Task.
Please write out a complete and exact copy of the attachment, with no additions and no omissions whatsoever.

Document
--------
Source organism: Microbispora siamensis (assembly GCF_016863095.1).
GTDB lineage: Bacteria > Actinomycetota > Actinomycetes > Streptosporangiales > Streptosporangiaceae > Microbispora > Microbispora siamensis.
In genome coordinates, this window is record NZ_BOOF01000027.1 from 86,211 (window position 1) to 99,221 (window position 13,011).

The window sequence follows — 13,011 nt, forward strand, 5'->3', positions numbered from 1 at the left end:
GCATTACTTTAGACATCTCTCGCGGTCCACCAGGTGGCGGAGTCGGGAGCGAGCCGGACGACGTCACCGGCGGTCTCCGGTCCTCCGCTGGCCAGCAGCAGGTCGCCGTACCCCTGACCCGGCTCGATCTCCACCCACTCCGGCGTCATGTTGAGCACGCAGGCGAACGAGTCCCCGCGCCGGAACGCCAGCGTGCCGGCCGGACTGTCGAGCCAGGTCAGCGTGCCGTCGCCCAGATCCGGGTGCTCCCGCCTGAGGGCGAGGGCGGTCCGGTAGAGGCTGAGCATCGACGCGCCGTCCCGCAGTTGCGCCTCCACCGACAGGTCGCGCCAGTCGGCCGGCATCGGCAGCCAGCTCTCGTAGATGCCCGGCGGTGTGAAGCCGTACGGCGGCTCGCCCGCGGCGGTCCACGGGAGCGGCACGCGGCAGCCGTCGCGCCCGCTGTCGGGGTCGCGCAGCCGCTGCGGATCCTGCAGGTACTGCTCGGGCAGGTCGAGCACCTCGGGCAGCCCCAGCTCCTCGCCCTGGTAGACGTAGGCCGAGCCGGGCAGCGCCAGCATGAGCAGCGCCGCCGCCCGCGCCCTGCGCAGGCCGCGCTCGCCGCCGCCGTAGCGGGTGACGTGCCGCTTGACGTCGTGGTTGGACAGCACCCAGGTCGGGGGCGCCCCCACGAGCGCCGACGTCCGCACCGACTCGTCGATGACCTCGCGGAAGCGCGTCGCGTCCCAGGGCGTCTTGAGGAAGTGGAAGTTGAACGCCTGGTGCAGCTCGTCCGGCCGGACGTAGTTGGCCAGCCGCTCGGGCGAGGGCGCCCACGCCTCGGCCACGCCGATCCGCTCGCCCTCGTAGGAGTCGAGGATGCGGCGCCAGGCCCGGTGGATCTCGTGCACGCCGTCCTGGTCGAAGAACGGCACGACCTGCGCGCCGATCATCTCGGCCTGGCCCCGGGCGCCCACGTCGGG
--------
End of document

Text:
Source organism: Microbispora siamensis (assembly GCF_016863095.1).
GTDB lineage: Bacteria > Actinomycetota > Actinomycetes > Streptosporangiales > Streptosporangiaceae > Microbispora > Microbispora siamensis.
In genome coordinates, this window is record NZ_BOOF01000027.1 from 86,211 (window position 1) to 99,221 (window position 13,011).

The window sequence follows — 13,011 nt, forward strand, 5'->3', positions numbered from 1 at the left end:
GCATTACTTTAGACATCTCTCGCGGTCCACCAGGTGGCGGAGTCGGGAGCGAGCCGGACGACGTCACCGGCGGTCTCCGGTCCTCCGCTGGCCAGCAGCAGGTCGCCGTACCCCTGACCCGGCTCGATCTCCACCCACTCCGGCGTCATGTTGAGCACGCAGGCGAACGAGTCCCCGCGCCGGAACGCCAGCGTGCCGGCCGGACTGTCGAGCCAGGTCAGCGTGCCGTCGCCCAGATCCGGGTGCTCCCGCCTGAGGGCGAGGGCGGTCCGGTAGAGGCTGAGCATCGACGCGCCGTCCCGCAGTTGCGCCTCCACCGACAGGTCGCGCCAGTCGGCCGGCATCGGCAGCCAGCTCTCGTAGATGCCCGGCGGTGTGAAGCCGTACGGCGGCTCGCCCGCGGCGGTCCACGGGAGCGGCACGCGGCAGCCGTCGCGCCCGCTGTCGGGGTCGCGCAGCCGCTGCGGATCCTGCAGGTACTGCTCGGGCAGGTCGAGCACCTCGGGCAGCCCCAGCTCCTCGCCCTGGTAGACGTAGGCCGAGCCGGGCAGCGCCAGCATGAGCAGCGCCGCCGCCCGCGCCCTGCGCAGGCCGCGCTCGCCGCCGCCGTAGCGGGTGACGTGCCGCTTGACGTCGTGGTTGGACAGCACCCAGGTCGGGGGCGCCCCCACGAGCGCCGACGTCCGCACCGACTCGTCGATGACCTCGCGGAAGCGCGTCGCGTCCCAGGGCGTCTTGAGGAAGTGGAAGTTGAACGCCTGGTGCAGCTCGTCCGGCCGGACGTAGTTGGCCAGCCGCTCGGGCGAGGGCGCCCACGCCTCGGCCACGCCGATCCGCTCGCCCTCGTAGGAGTCGAGGATGCGGCGCCAGGCCCGGTGGATCTCGTGCACGCCGTCCTGGTCGAAGAACGGCACGACCTGCGCGCCGATCATCTCGGCCTGGCCCCGGGCGCCCACGTCGGG